Saturday, October 04, 2008
The Milk Tart Calcium Solution
Baking often seems to inspire a blog post. Perhaps that’s why I’ve hardly posted recently – I just haven’t been baking apart from the daily bread, which has become so automatic that it no longer gets the blog juices flowing. Today, after I’d spent an hour in the spring sunshine (yes we have sun! at last!) pulling a pretty flowering weed out of the ‘lawn’, which looked far worse once divested of its spreading bushiness, I was finally inspired to get another batch of rusks baked.
The house was quiet, with the kids over at their aunt’s house, my husband and dogs doing something chemical to the pool to pull it out of its winter stupor. Kneading and rolling dough into balls induced a meditative state and led me on to using up some out of date milk on making a crustless milk tart.
Milk tart is one of the most traditional South African desserts. You’ll find it at every braai, bake sale, tea party, anywhere that friends bring along a dessert. This version is by far the easiest recipe there is for it and can be whizzed up in the food processor in no time at all. It does without the pastry base of the classic milk tart and is maybe a tad less creamy in texture, but it is incredibly moreish and all my kids love it. Plus it uses up milk that is on the turn and with the price of milk these days I hate to chuck it out, so making this makes me feel good.
Even better it solves the problem of how to get enough calcium into our son to meet anything like the daily recommended dose. He’s given up cereal at breakfast, opting for toast and if we’re lucky some orange juice. He doesn’t like drinking milk, has a few slivers of cheese in his school sandwich for lunch. He’ll sometimes finish supper with a bowl of yoghurt. I know there are plenty of calcium sources besides dairy: nuts and seeds, for instance, which he won’t eat at all; dark green vegetables, yeah right, broccoli a couple of times a week is his limit there; sardines, no way; eggs yuk…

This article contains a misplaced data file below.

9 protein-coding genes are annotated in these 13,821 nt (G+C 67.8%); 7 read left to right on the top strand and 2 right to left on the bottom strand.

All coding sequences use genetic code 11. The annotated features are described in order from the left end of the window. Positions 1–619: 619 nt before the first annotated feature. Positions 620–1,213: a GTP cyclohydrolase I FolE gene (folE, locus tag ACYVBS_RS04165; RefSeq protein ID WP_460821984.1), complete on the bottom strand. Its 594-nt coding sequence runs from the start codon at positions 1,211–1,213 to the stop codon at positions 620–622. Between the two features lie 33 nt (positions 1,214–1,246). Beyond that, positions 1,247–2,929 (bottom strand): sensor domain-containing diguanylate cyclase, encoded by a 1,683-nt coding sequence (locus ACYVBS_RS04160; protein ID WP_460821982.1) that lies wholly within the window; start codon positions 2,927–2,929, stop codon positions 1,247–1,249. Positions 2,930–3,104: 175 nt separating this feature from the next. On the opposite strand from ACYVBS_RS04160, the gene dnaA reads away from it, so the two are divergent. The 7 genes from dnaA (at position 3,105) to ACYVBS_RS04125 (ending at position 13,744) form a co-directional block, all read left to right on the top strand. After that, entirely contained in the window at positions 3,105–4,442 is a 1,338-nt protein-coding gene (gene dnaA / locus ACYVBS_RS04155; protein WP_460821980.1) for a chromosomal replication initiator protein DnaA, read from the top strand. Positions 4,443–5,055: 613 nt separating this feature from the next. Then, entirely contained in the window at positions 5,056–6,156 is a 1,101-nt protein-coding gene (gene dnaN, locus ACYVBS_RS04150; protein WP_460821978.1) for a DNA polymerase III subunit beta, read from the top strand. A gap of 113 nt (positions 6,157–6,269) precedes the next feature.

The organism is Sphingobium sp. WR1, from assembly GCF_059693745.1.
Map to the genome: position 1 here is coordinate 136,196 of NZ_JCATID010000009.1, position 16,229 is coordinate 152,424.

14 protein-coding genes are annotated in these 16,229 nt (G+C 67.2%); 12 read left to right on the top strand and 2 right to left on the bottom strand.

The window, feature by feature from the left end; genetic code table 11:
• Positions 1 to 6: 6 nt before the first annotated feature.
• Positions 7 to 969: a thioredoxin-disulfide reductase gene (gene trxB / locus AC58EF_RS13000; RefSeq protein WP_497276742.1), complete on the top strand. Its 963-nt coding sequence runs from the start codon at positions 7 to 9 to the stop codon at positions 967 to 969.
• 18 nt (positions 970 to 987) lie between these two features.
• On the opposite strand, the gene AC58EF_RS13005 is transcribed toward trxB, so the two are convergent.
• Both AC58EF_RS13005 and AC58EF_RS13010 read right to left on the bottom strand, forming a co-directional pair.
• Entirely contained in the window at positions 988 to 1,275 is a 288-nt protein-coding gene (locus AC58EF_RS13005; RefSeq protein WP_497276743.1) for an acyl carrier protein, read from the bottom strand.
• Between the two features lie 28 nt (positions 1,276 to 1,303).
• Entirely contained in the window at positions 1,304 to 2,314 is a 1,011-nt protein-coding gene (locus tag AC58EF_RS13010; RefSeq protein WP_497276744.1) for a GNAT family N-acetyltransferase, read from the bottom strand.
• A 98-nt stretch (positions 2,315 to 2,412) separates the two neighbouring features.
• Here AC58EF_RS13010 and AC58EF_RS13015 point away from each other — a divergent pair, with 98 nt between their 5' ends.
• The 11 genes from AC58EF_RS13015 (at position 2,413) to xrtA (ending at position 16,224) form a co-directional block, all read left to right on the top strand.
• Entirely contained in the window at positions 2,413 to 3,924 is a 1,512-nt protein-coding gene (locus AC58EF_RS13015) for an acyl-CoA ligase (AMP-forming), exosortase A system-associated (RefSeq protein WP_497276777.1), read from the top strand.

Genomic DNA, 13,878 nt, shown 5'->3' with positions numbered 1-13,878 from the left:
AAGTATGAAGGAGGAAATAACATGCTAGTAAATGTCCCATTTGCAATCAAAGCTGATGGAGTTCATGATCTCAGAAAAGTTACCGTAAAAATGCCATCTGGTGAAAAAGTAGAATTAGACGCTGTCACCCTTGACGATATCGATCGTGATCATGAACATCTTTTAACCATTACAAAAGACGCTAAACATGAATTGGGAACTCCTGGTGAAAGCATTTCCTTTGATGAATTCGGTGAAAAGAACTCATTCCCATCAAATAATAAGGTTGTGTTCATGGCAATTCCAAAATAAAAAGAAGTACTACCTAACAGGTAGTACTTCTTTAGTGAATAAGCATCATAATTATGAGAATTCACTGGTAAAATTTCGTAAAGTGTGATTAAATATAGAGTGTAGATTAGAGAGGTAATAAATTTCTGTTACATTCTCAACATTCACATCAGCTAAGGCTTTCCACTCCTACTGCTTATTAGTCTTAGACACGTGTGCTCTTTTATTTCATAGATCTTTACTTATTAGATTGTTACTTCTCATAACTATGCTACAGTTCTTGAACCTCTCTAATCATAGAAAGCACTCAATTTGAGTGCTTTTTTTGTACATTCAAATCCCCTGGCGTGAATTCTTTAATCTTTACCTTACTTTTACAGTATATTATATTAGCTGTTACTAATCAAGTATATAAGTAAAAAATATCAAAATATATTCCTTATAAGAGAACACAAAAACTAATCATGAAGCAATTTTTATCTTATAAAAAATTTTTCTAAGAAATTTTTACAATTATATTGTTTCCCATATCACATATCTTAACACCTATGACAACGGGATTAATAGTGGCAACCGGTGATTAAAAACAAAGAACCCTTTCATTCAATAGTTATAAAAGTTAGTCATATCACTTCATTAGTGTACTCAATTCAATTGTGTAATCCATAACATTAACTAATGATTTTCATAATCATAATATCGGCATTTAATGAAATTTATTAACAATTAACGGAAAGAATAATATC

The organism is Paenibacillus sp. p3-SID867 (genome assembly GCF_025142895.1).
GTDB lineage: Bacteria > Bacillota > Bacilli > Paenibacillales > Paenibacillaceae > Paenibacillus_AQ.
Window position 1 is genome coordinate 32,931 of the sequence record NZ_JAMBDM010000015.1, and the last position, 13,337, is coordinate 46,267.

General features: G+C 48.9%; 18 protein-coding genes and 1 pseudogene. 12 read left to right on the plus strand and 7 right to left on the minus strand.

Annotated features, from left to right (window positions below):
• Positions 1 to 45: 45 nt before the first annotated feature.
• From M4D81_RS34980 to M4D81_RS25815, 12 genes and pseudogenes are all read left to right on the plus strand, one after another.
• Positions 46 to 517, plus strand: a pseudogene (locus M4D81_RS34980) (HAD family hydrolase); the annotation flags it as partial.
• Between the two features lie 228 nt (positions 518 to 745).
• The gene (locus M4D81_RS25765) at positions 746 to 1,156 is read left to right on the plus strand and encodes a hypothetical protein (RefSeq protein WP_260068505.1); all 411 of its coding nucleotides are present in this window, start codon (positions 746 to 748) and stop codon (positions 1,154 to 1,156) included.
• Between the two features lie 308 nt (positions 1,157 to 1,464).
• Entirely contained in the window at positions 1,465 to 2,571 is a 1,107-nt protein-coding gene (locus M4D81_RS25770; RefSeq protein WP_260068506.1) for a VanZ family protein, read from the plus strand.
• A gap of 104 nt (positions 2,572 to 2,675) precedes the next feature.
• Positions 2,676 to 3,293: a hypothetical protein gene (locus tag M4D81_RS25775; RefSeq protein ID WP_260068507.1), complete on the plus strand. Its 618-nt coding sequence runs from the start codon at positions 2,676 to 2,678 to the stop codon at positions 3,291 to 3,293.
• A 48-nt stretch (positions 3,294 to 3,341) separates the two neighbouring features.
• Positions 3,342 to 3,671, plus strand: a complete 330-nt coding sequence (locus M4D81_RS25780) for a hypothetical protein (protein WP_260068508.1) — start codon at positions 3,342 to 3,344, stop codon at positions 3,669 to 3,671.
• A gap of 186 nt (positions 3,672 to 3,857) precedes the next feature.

So as I broke the eggs into the food processor into the milk and butter, my eyes weren’t seeing the ingredients – they were looking at a pulsing headline in neon – CALCIUM FOOD SOURCE!!
Here is something that he’ll happily eat and get some nutrients in to him. I can bake and feel like I’m doing my job as a mother. Maybe our slight, slim boy has a chance of growing up big and strong after all … though if I produced it every day, I’m sure he’d go off it soon enough.
I posted this recipe about a year ago, but I’ll repeat it here just in case you too need a way to get some dairy into your family or maybe even just because it’s easy to bake and delicious!
Crustless Milk Tart Recipe
¾ cup / 185ml self-raising flour
2 cups / 500ml milk
¾ cup / 185 ml sugar
1 tsp vanilla essence
1 oz / 25g melted butter
½ tsp cinnamon
Put all the ingredients together into a bowl or food processor and beat to a smooth batter. Pour into a buttered pie dish (approximately 23cm/9" in diameter, but it doesn't matter if it's not exact,the finished tart will just be either a bit deeper or shallower). Sprinkle the cinnamon over the top. Bake for 45 minutes at 175C / 350F. Serve warm or cold. It sinks and becomes denser as it cools. If you eat it hot you'll need a spoon to scoop up the soft custardy tart but cold you can pick up the slices in your hand, if it hasn't vanished long before then.
Having said all that I just Googled calcium food sources and found a chart that tells me that baked beans are a good source of calcium. Phew – he loves baked beans, now I can relax!